Five disappointing albums of 2009

We’ve managed to get through the first week of December with nary a leak of the new Namie Amuro album, so for the record, it still has the possibility to make a revised version of this list (though I do very much like WILD, I’m already iffy on the promo clips of “LOVE GAME” and “The Meaning Of Us” – plus I’m still pretty mad about BEST FICTION thwarting the 60s 70s 80s single a proper album release). But if the weakest musical months are that dreary space between Thanksgiving and New Year when readers and writers are left maneuvering the sinking ship that is year-end lists and retrospectives, then who am I to abandon it at such a critical junction? Here is the first of my own: the five albums that disappointed me the most this year.


MEG hit a low point in February when she ditched producer Yasutaka Nakata for Hadouken! on FREAK, a single so atrociously bad everyone pretended it never happened when BEAUTIFUL was released in May. But finally reunited with Nakata, the follow-up to 2008’s STEP was her first album to crack the Oricon Top Ten, a feat that would have been rendered impossible without the man behind the curtain. Magician to every female vocalist in his canon, Nakata’s precision and knack for finding just the right vocalist to suit each of his projects was already being taken for granted in 2009, a year which on one day alone (July 22) saw the release of four copycat albums (Mitsuka Aira’s PLASTIC, Ayaka Ikio’s Gossip, SAWA’s I Can Fly, and immi’s WONDER), rendering the entire genre expendable while exposing its redundancy. In 2008, MEG’s STEP was an appears top ten album with a B-side claiming the number one East Asian Pop/Rock spot: in 2009, MEG barely registered on the shibuya-kei radar. With mini-album Journey in August, she fell off entirely.

04. alan’s my life

alan’s first major stroke of popularity as vocalist for Red Cliff‘s theme song finally offered gravitas to a classically trained Tibetan; 2009 was turning out to be a flagship year when she scored her first crossover Top Ten Oricon hit with “Kuon no Kawa.” Without compromising her vocal talent or that monstrous Tibetan wail, so shrill it has the power to incinerate, alan proved that popular singers could be all things to all people: talented, intelligent, beautiful. Determined to stay in the comfortable ballad niche that was her hallmark, alan reworked most of her Chinese hits for her first Japanese-language album Voice of Earth. But by November, the record company was looking to expand the market on such a profitable young woman and stretched her repertoire to lite-pop as lifeless as a hangman’s corpses. alan could have been China’s answer to KOKIA or RURUTIA, but instead she became forgettable.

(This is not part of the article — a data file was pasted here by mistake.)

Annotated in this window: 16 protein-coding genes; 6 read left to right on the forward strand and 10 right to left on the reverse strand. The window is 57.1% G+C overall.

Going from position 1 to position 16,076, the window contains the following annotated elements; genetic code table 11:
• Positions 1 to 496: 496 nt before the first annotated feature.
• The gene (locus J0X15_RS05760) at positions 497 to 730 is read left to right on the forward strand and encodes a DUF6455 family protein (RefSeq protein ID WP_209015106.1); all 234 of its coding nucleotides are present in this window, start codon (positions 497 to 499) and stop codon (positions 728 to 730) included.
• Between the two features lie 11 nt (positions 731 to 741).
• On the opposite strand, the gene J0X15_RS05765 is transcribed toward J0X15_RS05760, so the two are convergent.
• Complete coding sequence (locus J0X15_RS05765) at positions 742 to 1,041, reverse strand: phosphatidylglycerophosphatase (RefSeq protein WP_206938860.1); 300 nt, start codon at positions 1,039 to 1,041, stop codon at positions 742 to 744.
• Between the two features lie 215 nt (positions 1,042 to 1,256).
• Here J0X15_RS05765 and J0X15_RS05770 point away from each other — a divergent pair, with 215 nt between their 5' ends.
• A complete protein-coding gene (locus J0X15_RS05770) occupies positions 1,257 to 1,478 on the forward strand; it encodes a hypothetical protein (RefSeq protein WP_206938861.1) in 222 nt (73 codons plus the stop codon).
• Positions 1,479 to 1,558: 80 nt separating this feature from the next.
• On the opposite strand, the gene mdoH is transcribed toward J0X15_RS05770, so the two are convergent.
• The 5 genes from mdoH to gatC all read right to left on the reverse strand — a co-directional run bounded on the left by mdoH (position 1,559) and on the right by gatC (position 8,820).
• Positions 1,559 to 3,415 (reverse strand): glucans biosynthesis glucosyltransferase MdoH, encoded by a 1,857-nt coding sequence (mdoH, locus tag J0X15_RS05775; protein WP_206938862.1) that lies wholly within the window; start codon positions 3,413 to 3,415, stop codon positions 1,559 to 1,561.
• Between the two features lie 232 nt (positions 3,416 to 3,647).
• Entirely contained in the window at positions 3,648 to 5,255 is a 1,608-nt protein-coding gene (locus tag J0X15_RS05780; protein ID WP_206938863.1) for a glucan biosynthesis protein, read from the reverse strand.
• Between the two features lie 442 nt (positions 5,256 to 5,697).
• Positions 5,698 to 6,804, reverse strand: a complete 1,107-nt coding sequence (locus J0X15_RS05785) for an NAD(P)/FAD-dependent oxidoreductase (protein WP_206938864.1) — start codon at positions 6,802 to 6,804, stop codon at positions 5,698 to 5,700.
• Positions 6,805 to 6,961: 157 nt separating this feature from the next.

03. Perfume’s TRIANGLE

I’ve already discussed that icky, no good, very bad turn that shibuya-kei took in 2009, prostrating itself to the commercial gods in hopes of bandwagon success that eventually prompted Ian Martin of the Japan Times Online to predict that “the failure of any of these new electropop acts to reach anywhere near the success of Perfume suggests that it remains a niche genre and that supply may already be outstripping demand. In fact, with the appearance of an all-girl idol trio called Cosmetics, […] it looks like the whole genre has already descended into self-parody. Stereotyped and faintly sexist group names based on “things girls like” to look out for in the future include Accessories, Cooking and Rich Husband.” So let’s not revel in nostalgia. And anyway, TRIANGLE fans seem to be split down the middle, one half consisting of longtime listeners disappointed not so much with the sound, but with the lack of innovation, the inability to capture the spirit and elan that made GAME such a thrill, and newer fans unfamiliar with the group’s indie days, content to enjoy a pop record better than its mimicking peers. But I’m not complaining. It was great while it lasted: Yasutaka Nakata produced enough records in the past few years to solidify his reputation as a master of sound, one of those post-millenium everymen who oversaw a handful of wonderful projects and can ride the wave of dozens of hits without having to repeat too many during a DJ set. Perfume themselves worked incredibly hard to maintain their fan base this year: photo books, increasingly bigger live shows with precise choreography; they may yet resurrect from these ashes. Perfume is dead, long live Perfume.

02. AFI’s Crash Love